Dafydd Mills Daniel, University of Oxford With churches closed and annual pilgrimages cancelled, Christians across the world are wondering how to give thanks to God this Easter. And not just Christians – think also of “Chreasters”. Do you attend church only at Christmas and Easter? If so, you’re a Chreaster, and you’re not alone – research shows that Church of England attendance can increase by 50 to 100 per cent at those times. Even if we assume that most Chreasters attend church for cultural rather than strictly religious reasons, there will still be something missing for them and regular churchgoers this year. The lost opportunity to gather with one another in a community, to experience thanks and praise – and to do so within buildings often hundreds of years old, with songs and spoken words often thousands of years old. It is a lost opportunity felt most grievously when now is a time of loss – loss of normality, of society and, desperately, of individual life. Christians – perhaps more than Chreasters – face another dilemma: should they support the decision to close churches or oppose it as others from various denominations have done. Christians have risked suffering and death to worship before, so why not now, runs the argument. There is no easy answer to that question. However, one response is to reimagine the notion of pilgrimage. As we follow government advice to “stay at home” it is possible to be stay-at-home pilgrims. Stay-at-home or (to borrow from Max Weber) “everyday pilgrimage” is particularly associated with the Protestant Reformation.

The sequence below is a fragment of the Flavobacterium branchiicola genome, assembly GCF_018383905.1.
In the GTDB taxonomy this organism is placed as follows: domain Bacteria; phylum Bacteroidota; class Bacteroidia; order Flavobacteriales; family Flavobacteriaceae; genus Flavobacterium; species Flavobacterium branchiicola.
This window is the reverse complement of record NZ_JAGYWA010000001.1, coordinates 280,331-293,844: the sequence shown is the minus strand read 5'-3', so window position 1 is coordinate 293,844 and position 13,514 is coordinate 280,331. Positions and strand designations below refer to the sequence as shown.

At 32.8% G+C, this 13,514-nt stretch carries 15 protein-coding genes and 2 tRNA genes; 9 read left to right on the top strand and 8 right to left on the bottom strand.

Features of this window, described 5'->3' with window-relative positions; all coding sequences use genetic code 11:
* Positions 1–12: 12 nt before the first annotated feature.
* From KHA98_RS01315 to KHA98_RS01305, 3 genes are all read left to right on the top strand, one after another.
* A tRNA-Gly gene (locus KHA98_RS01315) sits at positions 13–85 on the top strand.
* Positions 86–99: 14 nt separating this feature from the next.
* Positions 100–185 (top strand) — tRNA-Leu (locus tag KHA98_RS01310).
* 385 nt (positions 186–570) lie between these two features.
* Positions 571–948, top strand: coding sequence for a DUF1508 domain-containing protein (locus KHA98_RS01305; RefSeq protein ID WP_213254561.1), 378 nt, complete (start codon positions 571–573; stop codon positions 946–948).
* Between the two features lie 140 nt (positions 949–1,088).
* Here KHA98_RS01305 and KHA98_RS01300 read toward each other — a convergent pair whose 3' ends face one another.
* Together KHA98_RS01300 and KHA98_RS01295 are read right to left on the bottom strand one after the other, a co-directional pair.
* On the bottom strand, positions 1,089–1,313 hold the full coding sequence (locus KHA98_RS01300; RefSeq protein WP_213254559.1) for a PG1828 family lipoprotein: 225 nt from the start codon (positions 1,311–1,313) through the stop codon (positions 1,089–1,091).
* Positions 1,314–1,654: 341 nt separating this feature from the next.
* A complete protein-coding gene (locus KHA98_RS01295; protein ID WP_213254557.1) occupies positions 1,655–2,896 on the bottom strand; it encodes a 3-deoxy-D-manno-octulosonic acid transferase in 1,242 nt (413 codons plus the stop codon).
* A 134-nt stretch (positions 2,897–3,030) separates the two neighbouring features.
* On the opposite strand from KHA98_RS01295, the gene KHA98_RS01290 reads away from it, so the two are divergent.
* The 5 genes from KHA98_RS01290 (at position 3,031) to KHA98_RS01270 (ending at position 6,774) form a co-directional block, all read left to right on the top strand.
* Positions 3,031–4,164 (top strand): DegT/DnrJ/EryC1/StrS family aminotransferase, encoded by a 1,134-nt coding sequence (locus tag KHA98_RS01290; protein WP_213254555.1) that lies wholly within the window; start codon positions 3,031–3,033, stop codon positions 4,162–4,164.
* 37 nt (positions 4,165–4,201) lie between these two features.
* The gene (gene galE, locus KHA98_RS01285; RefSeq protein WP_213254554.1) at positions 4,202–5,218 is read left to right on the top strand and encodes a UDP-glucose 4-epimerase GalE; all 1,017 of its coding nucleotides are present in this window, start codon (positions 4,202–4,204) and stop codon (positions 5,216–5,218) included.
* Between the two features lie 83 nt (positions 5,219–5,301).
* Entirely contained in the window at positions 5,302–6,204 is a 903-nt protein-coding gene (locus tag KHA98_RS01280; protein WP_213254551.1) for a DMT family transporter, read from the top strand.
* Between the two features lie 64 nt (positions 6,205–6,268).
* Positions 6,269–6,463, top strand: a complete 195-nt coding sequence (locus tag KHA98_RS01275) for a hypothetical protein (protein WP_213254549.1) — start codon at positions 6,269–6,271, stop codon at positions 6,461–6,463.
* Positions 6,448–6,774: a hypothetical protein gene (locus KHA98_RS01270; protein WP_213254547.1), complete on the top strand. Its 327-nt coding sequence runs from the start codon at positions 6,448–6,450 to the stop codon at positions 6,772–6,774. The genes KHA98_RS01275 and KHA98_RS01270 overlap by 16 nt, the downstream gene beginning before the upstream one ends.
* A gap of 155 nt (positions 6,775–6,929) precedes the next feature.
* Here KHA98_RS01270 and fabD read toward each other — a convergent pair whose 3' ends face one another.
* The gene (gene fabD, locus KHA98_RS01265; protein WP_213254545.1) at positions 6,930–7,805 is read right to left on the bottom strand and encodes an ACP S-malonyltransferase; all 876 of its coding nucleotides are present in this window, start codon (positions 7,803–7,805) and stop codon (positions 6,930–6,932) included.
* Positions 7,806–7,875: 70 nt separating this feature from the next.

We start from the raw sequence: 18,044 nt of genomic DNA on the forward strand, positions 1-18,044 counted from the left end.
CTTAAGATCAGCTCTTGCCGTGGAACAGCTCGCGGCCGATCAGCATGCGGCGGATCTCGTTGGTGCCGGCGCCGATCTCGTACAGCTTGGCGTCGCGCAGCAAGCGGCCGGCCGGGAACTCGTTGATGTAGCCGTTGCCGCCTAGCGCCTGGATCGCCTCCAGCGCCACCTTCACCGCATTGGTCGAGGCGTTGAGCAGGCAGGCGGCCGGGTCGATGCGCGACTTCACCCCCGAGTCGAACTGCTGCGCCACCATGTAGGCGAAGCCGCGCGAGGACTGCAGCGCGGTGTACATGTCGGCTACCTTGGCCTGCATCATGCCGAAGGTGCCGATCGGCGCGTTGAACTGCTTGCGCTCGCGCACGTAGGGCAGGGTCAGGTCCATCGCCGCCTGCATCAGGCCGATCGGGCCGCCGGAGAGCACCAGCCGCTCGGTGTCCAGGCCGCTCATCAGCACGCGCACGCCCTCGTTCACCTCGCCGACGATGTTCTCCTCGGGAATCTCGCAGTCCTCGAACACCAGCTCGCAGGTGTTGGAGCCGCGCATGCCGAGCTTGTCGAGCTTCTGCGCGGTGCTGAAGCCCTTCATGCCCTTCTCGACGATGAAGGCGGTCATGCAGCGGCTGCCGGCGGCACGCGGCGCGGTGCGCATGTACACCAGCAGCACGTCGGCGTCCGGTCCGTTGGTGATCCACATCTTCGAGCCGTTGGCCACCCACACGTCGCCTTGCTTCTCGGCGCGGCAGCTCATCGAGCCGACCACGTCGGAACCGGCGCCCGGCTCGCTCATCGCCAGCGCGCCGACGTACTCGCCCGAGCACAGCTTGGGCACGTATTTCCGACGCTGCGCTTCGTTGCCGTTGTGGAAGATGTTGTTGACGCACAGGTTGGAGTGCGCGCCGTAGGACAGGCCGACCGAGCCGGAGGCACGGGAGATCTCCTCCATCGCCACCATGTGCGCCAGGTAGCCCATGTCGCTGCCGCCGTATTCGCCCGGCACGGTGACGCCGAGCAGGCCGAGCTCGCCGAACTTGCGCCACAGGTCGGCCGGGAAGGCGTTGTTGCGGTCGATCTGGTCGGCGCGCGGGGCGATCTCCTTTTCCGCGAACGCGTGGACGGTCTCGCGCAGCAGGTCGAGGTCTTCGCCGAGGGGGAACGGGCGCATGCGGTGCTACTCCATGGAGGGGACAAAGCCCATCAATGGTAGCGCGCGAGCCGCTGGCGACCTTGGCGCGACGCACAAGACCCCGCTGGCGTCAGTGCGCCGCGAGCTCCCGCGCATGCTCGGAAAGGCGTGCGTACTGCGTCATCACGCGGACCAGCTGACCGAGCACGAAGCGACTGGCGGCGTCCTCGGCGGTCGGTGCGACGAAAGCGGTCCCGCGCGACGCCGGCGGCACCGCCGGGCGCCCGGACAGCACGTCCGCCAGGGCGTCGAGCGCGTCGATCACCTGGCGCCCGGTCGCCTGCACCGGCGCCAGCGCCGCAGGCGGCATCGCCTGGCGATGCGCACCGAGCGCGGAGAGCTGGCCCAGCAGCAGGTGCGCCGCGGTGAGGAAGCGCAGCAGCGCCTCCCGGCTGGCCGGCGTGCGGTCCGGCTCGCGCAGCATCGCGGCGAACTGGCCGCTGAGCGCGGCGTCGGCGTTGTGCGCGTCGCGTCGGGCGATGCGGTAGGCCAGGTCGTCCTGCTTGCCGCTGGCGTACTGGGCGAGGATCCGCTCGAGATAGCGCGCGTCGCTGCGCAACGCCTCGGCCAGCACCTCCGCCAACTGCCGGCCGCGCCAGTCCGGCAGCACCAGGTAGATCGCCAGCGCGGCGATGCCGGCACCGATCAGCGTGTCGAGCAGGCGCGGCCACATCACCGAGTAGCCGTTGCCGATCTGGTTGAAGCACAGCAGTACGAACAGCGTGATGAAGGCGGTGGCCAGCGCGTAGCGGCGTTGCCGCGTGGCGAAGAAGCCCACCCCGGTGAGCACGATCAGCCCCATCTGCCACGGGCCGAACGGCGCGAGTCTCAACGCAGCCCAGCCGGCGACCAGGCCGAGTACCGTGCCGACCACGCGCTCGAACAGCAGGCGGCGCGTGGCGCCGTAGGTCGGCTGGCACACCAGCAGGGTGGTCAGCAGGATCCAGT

Martin Luther and faithSome of the most dramatic passages in Martin Luther reinterpret the relationship between work and worship. He describes changing nappies, being a soldier, and even executing criminals as Christian works of love, if they are performed as expressions of faith. In Luther’s theology, it is impossible for anyone to earn righteousness by works: going on a pilgrimage, becoming a monk, and changing nappies are just as ineffectual when it comes to salvation. Righteousness is sola fide, faith alone: the belief in Christ’s death as an atoning sacrifice for humanity’s sin – the sacrifice that Christians celebrate at Easter. But it is better to change nappies than to be a monk or nun, according to Luther (himself a former monk), who disliked the way they isolated themselves from not just everyday life, but ordinary human biology. Monks and nuns exhibit the “sin” of “pride” – they think they can make themselves holy by contradicting a direct edict from God to “Be fruitful and multiply”. Rather than undertake monastic vows, Luther insisted that men and women glorify in family life – specifically recommending that fathers view changing nappies as something that can be done in “Christian faith”. Just like monks and nuns, the belief that pilgrimage must be a literal journey encourages people to think there are special places and activities that can make them holy – places and activities not muddied by ordinary life. But it is ordinary life that God created and into which he became flesh and blood. And it is ordinary sinners that he saves. For Luther, a Christian who changes nappies to care for family is not trying to earn something, but to be something: a faithful Christian who imitates Christ by loving and serving others.